Republican presidential hopeful Herman Cain speaks during the Republican Leadership Conference in New Orleans, Louisiana June 17, 2011. REUTERS/Sean Gardner (UNITED STATES – Tags: POLITICS)
Herman Cain has generated some buzz in the Tea Party community, but he’s showing that he’s not ready to mount a serious campaign for the presidency. His latest comments offer a good example:
Herman Cain said Sunday that Americans should be able to ban Muslims from building mosques in their communities.
“Our Constitution guarantees the separation of church and state,” Cain said in an interview with Chris Wallace on “Fox News Sunday.” “Islam combines church and state. They’re using the church part of our First Amendment to infuse their morals in that community, and the people of that community do not like it. They disagree with it.”
Last week, the Republican presidential candidate expressed criticism of a planned mosque in Murfreesboro, Tennessee, telling reporters at a campaign event that “This is just another way to try to gradually sneak Sharia law into our laws, and I absolutely object to that.”
If you’ve graduated from high school, it should be easy for you to recognize the stupidity of these comments given that we have a First Amendment in the Bill of Rights.
It’s not uncommon for someone from the business community to generate buzz on the left or the right with common sense criticisms of our government. That’s the easy part. But these businessmen are not disciplined, and many of them are used to being surrounded by people who let them spout off ridiculous statements without any pushback.
So you end up with egomaniacs like Donald Trump spouting off outrageous comments, and then people like Herman Cain who are ignorant about basic policies and constitutional principles.
He might scores some points with the Angry Right, but his candidacy is finished.
This article from Politico is quite disturbing. Anyone associated with the radical thinking of Catherine MacKinnon would never make my short list. The fact that Kagan just recently made an argument centered around the notion of restraining speech of “minimal value” is even more disturbing. Fortunately, even the current conservative court smacked down her ridiculous argument in an 8-1 decision.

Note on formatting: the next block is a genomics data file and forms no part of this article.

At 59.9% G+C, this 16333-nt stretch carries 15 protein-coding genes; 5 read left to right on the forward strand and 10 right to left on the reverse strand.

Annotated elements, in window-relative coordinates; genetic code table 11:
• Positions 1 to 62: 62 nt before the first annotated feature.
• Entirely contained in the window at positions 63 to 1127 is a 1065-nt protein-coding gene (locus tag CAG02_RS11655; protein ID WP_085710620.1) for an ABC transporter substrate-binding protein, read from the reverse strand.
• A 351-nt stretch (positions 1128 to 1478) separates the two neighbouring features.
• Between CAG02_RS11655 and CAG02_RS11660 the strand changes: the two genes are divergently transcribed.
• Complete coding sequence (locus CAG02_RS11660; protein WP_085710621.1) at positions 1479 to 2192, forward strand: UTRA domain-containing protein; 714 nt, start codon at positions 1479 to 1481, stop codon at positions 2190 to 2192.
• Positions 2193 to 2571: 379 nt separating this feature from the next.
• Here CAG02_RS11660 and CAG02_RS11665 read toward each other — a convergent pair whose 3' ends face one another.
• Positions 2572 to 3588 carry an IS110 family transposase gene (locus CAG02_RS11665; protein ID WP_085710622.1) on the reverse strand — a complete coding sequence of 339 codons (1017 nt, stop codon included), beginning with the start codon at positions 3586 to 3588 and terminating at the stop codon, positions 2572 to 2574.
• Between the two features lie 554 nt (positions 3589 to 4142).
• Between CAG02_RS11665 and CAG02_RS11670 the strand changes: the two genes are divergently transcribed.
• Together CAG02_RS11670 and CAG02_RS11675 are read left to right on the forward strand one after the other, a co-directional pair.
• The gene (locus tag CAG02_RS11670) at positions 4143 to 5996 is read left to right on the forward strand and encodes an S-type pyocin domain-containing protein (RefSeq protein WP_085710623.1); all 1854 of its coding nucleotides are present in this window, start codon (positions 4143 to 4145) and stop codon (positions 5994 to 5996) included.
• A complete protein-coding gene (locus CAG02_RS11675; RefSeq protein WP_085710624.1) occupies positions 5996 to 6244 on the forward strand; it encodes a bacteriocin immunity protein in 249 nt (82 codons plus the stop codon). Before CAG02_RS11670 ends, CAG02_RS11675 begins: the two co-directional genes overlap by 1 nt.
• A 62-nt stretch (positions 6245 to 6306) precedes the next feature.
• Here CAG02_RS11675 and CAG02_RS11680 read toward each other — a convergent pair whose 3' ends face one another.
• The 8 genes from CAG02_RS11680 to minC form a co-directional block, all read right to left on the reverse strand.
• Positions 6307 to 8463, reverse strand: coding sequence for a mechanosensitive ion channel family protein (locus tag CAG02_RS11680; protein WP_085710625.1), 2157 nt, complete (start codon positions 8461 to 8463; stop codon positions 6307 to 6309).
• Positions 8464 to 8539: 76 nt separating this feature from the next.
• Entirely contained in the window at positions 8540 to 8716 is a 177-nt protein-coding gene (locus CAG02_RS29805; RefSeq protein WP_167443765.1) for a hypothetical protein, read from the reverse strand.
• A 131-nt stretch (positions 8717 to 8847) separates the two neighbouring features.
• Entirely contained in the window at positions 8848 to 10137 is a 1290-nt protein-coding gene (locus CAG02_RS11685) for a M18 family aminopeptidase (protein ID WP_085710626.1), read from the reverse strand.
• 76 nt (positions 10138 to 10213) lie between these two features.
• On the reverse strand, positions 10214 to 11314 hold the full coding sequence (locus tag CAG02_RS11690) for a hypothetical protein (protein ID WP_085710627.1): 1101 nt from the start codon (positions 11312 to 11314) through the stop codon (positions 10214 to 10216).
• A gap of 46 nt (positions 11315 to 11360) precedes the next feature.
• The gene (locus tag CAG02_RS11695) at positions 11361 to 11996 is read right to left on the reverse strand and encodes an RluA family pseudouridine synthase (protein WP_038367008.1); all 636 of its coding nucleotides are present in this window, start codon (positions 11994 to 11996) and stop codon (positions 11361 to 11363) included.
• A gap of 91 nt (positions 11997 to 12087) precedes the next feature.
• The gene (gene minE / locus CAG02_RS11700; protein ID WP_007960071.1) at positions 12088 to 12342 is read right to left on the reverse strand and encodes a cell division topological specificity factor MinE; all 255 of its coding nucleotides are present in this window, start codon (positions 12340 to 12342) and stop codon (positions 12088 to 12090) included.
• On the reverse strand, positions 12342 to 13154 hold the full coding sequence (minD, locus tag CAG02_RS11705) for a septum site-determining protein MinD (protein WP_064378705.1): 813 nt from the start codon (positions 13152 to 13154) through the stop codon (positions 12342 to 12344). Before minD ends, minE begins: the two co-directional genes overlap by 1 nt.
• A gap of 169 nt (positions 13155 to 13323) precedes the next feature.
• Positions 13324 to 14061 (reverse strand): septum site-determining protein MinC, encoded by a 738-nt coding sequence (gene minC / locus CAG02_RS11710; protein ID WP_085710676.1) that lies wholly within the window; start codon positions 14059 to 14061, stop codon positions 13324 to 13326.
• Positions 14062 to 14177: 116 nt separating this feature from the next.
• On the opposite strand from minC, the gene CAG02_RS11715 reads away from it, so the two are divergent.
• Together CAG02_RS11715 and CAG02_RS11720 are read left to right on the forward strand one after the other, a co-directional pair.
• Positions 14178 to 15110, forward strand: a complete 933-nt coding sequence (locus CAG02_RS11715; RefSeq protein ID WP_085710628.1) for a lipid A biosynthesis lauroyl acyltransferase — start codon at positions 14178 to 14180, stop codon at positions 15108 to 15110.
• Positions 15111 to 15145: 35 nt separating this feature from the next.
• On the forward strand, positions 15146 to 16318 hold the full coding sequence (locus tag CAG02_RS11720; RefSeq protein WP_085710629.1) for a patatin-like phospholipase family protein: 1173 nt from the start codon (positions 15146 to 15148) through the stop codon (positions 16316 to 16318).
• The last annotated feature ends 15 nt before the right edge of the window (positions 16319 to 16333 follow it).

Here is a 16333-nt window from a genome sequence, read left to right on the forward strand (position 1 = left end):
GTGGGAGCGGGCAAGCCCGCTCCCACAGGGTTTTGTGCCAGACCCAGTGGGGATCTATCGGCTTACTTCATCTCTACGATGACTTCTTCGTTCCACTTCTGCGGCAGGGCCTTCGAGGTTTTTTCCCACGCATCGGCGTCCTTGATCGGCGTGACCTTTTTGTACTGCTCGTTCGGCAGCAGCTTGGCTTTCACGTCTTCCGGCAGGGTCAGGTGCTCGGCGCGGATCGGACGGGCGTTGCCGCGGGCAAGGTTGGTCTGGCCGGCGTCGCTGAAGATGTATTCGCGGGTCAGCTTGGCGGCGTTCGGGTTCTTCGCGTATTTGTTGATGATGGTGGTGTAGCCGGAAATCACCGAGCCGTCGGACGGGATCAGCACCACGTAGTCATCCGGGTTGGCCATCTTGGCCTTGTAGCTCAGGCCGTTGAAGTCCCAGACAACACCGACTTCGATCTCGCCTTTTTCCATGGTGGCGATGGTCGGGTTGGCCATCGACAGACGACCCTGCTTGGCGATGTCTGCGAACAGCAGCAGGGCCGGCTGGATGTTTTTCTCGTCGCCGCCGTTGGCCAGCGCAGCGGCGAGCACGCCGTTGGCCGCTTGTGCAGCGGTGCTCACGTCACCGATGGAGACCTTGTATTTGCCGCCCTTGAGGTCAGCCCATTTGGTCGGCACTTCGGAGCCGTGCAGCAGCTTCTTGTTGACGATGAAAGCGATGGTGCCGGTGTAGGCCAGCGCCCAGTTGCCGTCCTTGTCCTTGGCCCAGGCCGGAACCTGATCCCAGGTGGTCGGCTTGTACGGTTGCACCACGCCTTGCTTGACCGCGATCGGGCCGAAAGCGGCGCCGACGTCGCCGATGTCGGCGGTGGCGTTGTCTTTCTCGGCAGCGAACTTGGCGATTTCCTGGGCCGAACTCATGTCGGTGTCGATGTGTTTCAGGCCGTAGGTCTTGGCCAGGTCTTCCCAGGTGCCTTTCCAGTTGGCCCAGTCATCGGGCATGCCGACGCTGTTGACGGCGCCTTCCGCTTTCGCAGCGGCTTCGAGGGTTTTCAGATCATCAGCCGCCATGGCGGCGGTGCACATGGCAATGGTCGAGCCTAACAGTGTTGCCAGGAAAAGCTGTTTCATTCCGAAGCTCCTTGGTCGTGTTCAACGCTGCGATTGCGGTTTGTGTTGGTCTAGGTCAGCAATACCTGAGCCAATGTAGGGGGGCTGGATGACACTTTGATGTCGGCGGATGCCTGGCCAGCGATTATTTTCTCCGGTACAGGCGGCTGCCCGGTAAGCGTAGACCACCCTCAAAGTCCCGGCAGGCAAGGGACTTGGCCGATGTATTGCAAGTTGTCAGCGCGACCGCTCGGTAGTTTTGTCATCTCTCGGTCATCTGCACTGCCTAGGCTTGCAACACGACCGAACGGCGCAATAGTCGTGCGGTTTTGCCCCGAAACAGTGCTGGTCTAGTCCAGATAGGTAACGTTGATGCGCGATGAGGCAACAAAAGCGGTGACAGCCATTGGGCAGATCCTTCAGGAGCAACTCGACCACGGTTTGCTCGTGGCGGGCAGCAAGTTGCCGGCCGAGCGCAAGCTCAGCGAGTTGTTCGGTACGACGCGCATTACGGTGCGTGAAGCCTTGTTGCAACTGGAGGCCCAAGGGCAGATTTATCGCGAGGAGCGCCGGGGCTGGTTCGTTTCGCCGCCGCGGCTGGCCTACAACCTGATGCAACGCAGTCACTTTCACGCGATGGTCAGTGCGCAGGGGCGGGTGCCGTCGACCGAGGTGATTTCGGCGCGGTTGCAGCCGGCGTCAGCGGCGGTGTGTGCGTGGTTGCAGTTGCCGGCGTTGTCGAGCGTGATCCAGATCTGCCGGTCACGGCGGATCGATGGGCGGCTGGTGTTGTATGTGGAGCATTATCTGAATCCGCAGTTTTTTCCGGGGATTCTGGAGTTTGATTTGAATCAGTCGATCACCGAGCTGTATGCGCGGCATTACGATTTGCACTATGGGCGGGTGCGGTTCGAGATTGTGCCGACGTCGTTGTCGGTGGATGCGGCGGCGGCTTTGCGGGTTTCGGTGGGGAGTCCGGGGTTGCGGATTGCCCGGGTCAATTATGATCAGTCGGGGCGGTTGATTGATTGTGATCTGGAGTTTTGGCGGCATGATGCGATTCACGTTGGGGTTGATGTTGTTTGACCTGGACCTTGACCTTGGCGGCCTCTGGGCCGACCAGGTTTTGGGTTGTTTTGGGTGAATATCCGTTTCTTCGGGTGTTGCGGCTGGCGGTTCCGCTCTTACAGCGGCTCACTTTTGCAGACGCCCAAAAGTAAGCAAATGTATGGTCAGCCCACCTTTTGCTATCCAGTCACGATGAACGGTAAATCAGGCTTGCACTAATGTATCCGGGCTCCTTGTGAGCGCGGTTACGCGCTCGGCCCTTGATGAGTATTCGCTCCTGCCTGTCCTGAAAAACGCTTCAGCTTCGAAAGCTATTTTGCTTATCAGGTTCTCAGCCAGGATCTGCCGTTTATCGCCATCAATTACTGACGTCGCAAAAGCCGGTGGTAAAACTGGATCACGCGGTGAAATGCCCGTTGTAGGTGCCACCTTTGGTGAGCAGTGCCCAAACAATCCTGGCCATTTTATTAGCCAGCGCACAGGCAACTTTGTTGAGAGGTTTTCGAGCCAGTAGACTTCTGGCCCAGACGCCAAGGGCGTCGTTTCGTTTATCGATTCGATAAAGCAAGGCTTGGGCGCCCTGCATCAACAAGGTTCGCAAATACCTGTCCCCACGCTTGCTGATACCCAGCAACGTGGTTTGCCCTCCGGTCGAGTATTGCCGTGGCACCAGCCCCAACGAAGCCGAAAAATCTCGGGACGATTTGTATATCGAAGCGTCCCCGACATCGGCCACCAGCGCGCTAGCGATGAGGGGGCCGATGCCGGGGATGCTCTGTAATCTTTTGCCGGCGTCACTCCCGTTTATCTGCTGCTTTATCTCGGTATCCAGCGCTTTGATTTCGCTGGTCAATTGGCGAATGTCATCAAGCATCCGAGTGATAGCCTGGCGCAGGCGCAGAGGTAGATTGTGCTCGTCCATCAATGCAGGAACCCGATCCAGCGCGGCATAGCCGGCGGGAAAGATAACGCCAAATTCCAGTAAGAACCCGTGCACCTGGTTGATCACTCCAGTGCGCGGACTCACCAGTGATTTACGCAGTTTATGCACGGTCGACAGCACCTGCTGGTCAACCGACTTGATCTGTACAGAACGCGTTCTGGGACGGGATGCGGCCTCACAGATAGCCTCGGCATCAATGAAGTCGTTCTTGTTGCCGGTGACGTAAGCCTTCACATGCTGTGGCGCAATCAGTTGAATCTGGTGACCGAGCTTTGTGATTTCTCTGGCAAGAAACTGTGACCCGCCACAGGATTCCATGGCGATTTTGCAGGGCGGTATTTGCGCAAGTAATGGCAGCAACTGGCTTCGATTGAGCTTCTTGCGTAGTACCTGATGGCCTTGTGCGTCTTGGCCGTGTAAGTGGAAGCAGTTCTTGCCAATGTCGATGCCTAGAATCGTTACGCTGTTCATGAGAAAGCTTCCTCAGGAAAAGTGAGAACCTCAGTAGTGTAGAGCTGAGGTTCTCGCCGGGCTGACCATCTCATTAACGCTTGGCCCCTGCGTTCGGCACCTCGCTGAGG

Will any liberal Senators challenge Kagan on this? It’s hard to imagine filling one of the “liberal” seats on the court with someone who willing to gut the first amendment in the same manner we’ve some to expect from religious ideologues on the right. Unfortunately, radical feminists like MacKinnon were anxious to impose their sense of morality on the rest of us, and with Kagan we might have one of their allies on the court.
Hopefully Kagan will clear this up in the hearings, though I won’t be holding my breath.
With the opening statements from Senator Leahy and Senator Sessions, we might be looking at an ugly fight in the confirmation hearings of Judge Sotomayor. Leahy basically called out those who are trying to twist her words, and Sessions shot right back, basically alleging in his opening remarks that Sotomayor is not an impartial judge.
Given the colorful history of Senator Sessions, I’m wondering how many Republicans and conservatives will cringe when hearing some of his statements.
Of course, it’s up to Sotomayor to explain her philosophy, but Sessions seems to be itching for a fight, regardless of what she might say in these hearings.
The thugs who stole this election didn’t count on the Iranian people rising up against this farce.
It’s stunning to see young and old people in Iran saying “Enough!” Many people there realize that Ahmadinejad is a disgrace to their country, and his bigoted, divisive and incompetent leadership must come to an end.
Whatever happens with the green revolution, nothing will ever be the same in Iran.
Andrew Sullivan has some of the best coverage of this unfolding story. He’s also reporting how most of the mainstream media has been AWOL for most of the weekend as this story developed. No wonder more people are turning to blogs and the Internet for their news.
The Rockefeller drug laws is the term used to denote the statutes dealing with the sale and possession of “narcotic” drugs in the New York State Penal Law. The laws are named after Nelson Rockefeller, who was the state’s governor at the time the laws were adopted. Rockefeller, a staunch supporter of the bill containing the laws, signed it on May 8, 1973.
Under the Rockefeller drug laws, the penalty for selling two ounces (approximately 56 grams) or more of heroin, morphine, “raw or prepared opium,” cocaine, or cannabis, including marijuana (these latter two being included in the statute even though they are not “narcotics” from a chemical standpoint), or possessing four ounces (approximately 113 grams) or more of the same substances, was made the same as that for second-degree murder: a minimum of 15 years to life in prison, and a maximum of 25 years to life in prison. The original legislation also mandated the same penalty for committing a violent crime while under the influence of the same drugs, but this provision was subsequently omitted from the bill and was not part of the legislation Rockefeller ultimately signed. The section of the laws applying to marijuana was repealed in 1979, under the Democratic Governor Hugh Carey.
The New York Times has an editorial arguing for the repeal of the laws.